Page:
Fonterra is signalling a full-year loss of up to $675 million for 2018-19.
Admittedly, it takes much restraint of the right boot to be that parsimonious, but incredibly it is do-able. When we first fired the car up the trip computer actually showed that the best and worst fuel economy figures over the last 100km were 7.4 and 18L/100km respectively. Expect it to average somewhere in the early to mid-teens depending on your driving style – still quite some achievement for a 339kW, 617Nm V8 capable of brutal acceleration.
Cylinder deactivation on a light throttle helps, transforming the LT1 V8 into a V4 when you’re just cruising, the only real clue being a ‘V4’ indicator on the dashboard.
We suspect economy won’t be top priority for buyers of this Chevrolet Camaro 2SS, re-engineered for the NZ and Australian markets by HSV, who have reinvented themselves since the demise of the Aussie-built Commodores.
So bugger the fuel statistics, let’s bury the boot and see how she goes. Bloody hell! Fast and furious is the answer, with a beautiful V8 soundtrack and a thrilling willingness to wind out in each of its eight gears to 6000rpm where it hits peak power.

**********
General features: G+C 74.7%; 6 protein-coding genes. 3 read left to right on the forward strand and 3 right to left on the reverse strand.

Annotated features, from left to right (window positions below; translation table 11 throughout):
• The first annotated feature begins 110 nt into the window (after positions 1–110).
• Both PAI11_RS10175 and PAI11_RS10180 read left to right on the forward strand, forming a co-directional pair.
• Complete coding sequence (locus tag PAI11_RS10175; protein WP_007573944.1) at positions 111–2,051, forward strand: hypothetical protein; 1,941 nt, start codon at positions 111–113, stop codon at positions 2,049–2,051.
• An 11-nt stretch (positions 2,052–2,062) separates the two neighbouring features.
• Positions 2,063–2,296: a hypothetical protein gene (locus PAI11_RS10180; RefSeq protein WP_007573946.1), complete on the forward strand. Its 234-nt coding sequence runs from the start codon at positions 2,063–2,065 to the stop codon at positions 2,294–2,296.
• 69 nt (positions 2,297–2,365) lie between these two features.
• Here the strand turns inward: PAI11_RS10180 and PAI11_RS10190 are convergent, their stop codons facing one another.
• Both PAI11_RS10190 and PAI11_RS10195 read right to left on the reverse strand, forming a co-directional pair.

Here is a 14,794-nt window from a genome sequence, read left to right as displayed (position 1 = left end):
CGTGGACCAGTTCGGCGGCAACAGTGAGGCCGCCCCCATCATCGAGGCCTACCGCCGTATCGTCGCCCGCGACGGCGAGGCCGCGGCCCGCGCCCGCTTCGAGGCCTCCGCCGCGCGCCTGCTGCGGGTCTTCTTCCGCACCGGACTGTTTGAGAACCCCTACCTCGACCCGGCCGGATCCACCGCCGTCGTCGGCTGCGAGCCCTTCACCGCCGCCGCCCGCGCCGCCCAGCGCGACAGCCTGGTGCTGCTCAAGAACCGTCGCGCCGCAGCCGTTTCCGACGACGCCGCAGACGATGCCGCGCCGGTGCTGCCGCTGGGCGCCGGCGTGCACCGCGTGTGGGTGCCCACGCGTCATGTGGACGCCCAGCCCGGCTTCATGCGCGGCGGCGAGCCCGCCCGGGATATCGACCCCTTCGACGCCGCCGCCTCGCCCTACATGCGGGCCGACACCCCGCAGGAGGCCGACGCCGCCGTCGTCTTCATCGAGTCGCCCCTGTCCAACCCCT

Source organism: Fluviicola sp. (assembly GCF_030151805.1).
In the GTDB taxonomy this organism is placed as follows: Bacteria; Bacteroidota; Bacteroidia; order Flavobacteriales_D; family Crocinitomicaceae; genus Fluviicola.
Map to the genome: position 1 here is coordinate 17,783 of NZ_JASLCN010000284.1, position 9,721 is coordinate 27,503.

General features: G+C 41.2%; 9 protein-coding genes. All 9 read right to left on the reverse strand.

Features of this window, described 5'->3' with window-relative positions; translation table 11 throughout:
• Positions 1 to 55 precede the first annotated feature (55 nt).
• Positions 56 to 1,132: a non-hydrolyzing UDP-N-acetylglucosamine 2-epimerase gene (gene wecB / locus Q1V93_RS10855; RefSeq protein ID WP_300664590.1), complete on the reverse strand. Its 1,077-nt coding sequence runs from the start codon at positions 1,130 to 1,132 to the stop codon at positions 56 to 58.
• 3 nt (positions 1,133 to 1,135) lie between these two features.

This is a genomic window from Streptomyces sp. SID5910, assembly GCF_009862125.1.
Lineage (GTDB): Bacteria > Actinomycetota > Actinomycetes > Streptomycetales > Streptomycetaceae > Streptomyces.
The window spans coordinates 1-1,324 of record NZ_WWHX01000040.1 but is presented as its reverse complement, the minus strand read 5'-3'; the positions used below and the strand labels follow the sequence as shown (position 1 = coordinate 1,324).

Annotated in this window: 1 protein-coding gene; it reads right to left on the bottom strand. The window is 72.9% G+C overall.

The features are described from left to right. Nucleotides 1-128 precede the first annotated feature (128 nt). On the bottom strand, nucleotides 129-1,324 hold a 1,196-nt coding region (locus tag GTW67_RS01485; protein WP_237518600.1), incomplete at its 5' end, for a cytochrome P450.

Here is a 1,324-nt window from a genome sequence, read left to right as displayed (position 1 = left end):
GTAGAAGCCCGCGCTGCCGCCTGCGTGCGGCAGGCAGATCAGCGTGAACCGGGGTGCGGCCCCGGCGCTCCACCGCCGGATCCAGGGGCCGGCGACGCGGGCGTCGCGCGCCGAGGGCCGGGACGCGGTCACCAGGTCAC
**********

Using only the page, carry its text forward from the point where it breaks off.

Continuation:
It’s potent alright and will satisfy lovers of American muscle. It’s more than that though. The 4-wheel independent suspension with LSD and big Brembo brakes gives sophisticated handling to rival more expensive European cars. It’s probably too big to call a sports car — more a grand tourer — but the balance and grip impress.
On a long drive the firm ride you notice around town is no longer an issue, the suspension tune making more sense at speed, and the big seats remain comfortable even after a couple of hours at the wheel.
It’s well equipped, with a fantastic BOSE sound system, My-Link touch screen with smart-phone compatibility, wireless phone charging, climate control, a sunroof and more. It lacks some of the active safety and autonomous drive technology that’s available in some cars these days, but we suspect the typical Camaro driver is likely to find that stuff annoying and turn it off anyway.
Luckily, it’s got a rear-view camera, rear cross-traffic alert, rear park assist and blind spot warning. Lucky, because rearward visibility in this narrow-windowed beast is average at best. If you do decide to take it into town to do the shopping though, you’ll find it has a fairly decent sized boot. You could also fit a couple of kids in the small back seats -- just.
HSV has done a stellar job setting the Camaro up to drive on the proper side of the road. They strip them back to the B-pillar and remake the car so everything looks and works as it should with the steering wheel on the right.
It’ll cost you more than a Mustang would, but it’s impressive enough that even at $104,990 (plus $1000 for the bright yellow) it doesn’t seem overpriced. You couldn’t import and convert one of these yourself for less and it wouldn’t be engineered to HSV standard.